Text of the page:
Online Materials

Syllabus IV

Study Guide

Text Book 

Tai L. Chow 

Classical Mechanics Second Edition CRC Press Francis & Taylor NY NY



to download course materials or watch the lectures 



Instructor: Dr. David Carroll

Lecture: 103 Olin Hall

Time: 12:30 - 1:45 T/TH

Tutorial: Tuesdays


Ave. Out of Class Prep Time: 4 hours/class

Office Hours by Appointment: email

214 Olin Physical Laboratory, Reynolda Campus



Welcome to PHYS 337/637


This course introduces advanced methods in classical mechanics: specifically Lagrangian and Hamiltonian formulations of kinematics as well as non-inertial problems, non-integrable/chaotic problems and coupled oscillators. The approach is mathematically detailed and formal, with some focus on the underlying symmetries and geometries that will be of particular importance in gaining some deeper understanding of quantum mechanics and relativity. There will be some reference made to current problems in astrophysics and cosmology. The graduate 639 section is an excellent refresher for those preparing for the graduate qualifier; it requires a few additional assignments, but is essentially the same material. This course runs 1/2 a semester and is evaluated midterm (October).



Thematic Outline

(syllabus contains lecture times and topics along with accompanying tutorial assignments)

I. Setting up the problem

Extended bodies, Euler angles, and non inertial reference frames

Generalized coordinates, constraints to motion, and configuration space

Kinetic Energy in Generalized Coordinates and Generalized Momentum


II. Getting to a principle of motion

The principle of Virtual Work: D'Alembert and Maurpertuis

Variational Principles in mechanics and the Action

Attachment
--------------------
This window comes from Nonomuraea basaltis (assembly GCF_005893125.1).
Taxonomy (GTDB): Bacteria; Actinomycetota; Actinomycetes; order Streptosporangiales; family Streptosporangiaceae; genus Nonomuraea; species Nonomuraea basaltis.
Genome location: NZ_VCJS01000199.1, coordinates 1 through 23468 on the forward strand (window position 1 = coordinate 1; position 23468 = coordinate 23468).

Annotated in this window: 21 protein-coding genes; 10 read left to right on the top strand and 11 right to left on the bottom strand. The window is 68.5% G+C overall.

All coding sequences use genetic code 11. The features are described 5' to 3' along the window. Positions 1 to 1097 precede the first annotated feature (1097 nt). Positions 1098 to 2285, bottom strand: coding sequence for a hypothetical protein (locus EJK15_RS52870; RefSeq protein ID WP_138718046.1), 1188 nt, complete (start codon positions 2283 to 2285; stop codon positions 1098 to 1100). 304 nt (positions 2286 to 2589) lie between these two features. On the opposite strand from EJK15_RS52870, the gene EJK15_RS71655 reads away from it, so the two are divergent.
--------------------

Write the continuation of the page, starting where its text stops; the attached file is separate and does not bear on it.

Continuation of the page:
The full Lagrangian Formulation of Mechanics and Lagrangian Equations of Motion


III. Implications of this principle

Nonuniqueness of the Lagrangian

Integrals of Motion and Conservation Laws

Scale Invariance

Nonconservative Systems and Generalized Potential

Charged Particle in Electromagnetic Field

Forces of Constraint and Lagrange’s Multipliers

Lagrangian versus Newtonian Approach to Classical Mechanics

IV. Expressing configuration space in phase space

Descriptions of Motion in Phase Spaces and the Legendre Transform

Hamiltonian Formulation of Mechanics: The Hamiltonian of a Dynamic System

Hamilton’s Equations of Motion


V. Important details in phase space

Integrals of Motion and Conservation Theorems

Canonical Transformations

Poisson Brackets and Quantum Mechanics

Phase Space and Liouville’s Theorem

Time Reversal in Mechanics

VI. Advanced Applications according to time



The structure of the class is: 

1.  T/TH 12:30 to 1:15 Lectures

2.  T/TH 1:15 - 1:45 class discussion and quizzes

3.  Weekly Tutorials: Engagement and Homework (see below)

4.  In class quizzes, Final Exam



30% final exam,

30% in-class quizzes,

40% tutorials/HW.  





This class has several prerequisites and given the very fast pace nature of the teaching as well as the advanced level of the materials, it is important to feel comfortable with the previous two mechanics classes you have taken. We will assume a working knowledge of Newton's Laws and their application (see first two chapters of your text for a refresher). The topics of most importance to you will be:



i.   The freebody diagram

ii.   Newton’s 3 main laws

iii.  Kinetic and potential energy 

iv.  Collisions

v.  *Extended bodies and Euler Angles

vi.  Gravitational problems and Orbits

vii. *Harmonic and nonharmonic oscillations



* These topics are often not discussed in depth in the first part of advanced mechanics, but they will be really important for our discussions. So we will review these.  


WHY is this interesting?